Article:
Nifty Nugget #5: Provide interactive technology tool rentals in each breakout room. Providing each team with laptops loaded with PowerPoint, iPads containing a mind mapping application, a printer,  flip chart and whiteboard is going to be integral to their success. They will need these tools to research strategies and prepare for the end-of-day presentation. 

Nifty Nugget #6: Develop the presentation. Having each team develop a PowerPoint presentation with limited slides to carry their strategy forward is going to be key in keeping them focused. You may wish to try Pecha Kucha (20 slides in 6 minutes and 20 seconds), or some variation of this theme to keep all presentations equal in time. 

Nifty Nugget #7: Practice the presentation. Having presentation services audio visual equipment available allows each team to rehearse their presentation in front of their own group and will help them pick out mistakes or identify areas that need clarification before the entire company sees it.  

Nifty Nugget #8: Gather everyone back together to see all the presentations. The AV technician can load all the presentations onto the PowerPoint presentation equipment while employees take a break. 

Nifty Nugget #9: Identify the best ideas and solutions for the problem and a strategy to make these things happen. 

AV Event Solutions is here to help with your next brainstorming session. They have iPads, laptops, LCD and screen rentals and much, much more! Give them a call today at 888.249.4903. 

Are you Leaving Money on the Table? 12 Ways to Cut Costs for Your Next Meeting
Jul 18, 2012 by DeDe Mulligan

walking away

Do you sometimes walk away from a vendor meeting feeling like you "left money on the table"? Does your gut tell you that you had some more negotiating to do? There is no easy answer to this process because suppliers are in the business of winning your meeting and bringing in a profit. In these financially perilous times, you need to do your best to keep costs contained…but how? Here is a good rule of thumb:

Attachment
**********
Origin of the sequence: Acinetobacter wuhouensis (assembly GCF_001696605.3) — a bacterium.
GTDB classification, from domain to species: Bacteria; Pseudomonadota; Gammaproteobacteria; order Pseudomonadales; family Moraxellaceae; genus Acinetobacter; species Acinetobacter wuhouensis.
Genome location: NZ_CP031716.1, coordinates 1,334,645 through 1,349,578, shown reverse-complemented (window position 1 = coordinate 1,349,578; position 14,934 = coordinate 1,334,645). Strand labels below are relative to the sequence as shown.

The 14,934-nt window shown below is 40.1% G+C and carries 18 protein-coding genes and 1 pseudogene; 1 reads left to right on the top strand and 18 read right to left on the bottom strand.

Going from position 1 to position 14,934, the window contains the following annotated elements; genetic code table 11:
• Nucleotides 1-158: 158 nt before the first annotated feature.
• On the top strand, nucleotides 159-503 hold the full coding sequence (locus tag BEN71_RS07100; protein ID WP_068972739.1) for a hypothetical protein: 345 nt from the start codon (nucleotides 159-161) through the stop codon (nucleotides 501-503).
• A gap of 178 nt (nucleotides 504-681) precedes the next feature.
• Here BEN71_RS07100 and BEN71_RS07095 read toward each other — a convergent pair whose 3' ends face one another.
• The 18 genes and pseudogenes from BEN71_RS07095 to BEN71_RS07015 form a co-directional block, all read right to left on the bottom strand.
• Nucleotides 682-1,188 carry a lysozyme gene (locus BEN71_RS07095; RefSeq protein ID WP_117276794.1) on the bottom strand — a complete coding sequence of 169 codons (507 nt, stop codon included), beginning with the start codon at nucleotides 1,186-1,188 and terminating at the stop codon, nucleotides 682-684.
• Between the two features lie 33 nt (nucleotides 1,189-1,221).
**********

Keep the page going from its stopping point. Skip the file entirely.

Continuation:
The bigger the conference spend, the more opportunity there is for discounting.

Below are 12 ways to save money at your next meeting. These savings are divided into 3 subcategories: Eliminating Costs, Reducing Expenses and Negotiating Better Deals. 


  1. Favor digital communications. No more postcards, mailings or stamps. 
  2. No printed materials, directional signage, and binders at the conference. This also eliminates shipping costs. 


  1. Book your meeting on the slowest day, month, or time of year. When a hotel is experiencing 25-30% occupancy, they are going to welcome the opportunity to book your business — even if it is at a much reduced rate. 
  2. Ask the local CVB to host a networking event or sponsor entertainment at no cost to your organization. 
  3. Configure your agenda logistics so the speaker comes where the AV equipment is set up, not the other way around. One set-up and strike for the whole meeting will greatly reduce AV labor costs. 
  4. If you have a multi-day conference, review the master bill at the end of each day. Take up any discrepancies while you are still on property. 
  5. Go local for everything. From renting audio visual equipment to food and entertainment/speakers — you will save a lot of money by going local. 


  1. Consider multi-meeting and/or multi-year contracts with your vendors. Everything from booking hotels with a national chain to renting audio visual equipment can be negotiated effectively with multiple meetings. 
  2. If your room block is big enough, you may be able to negotiate the following items with your hotel:

    • Comped rooms. The standard ratio is for every 40-50 rooms booked, you should be able to receive 1 room at no charge.
    • Contract rate honored after cut-off date. Even though you have released the rooms, if someone from your group registers, the group rate will be given to them. 
    • Attrition rate is waived if the hotel reaches an agreed-upon occupancy rate.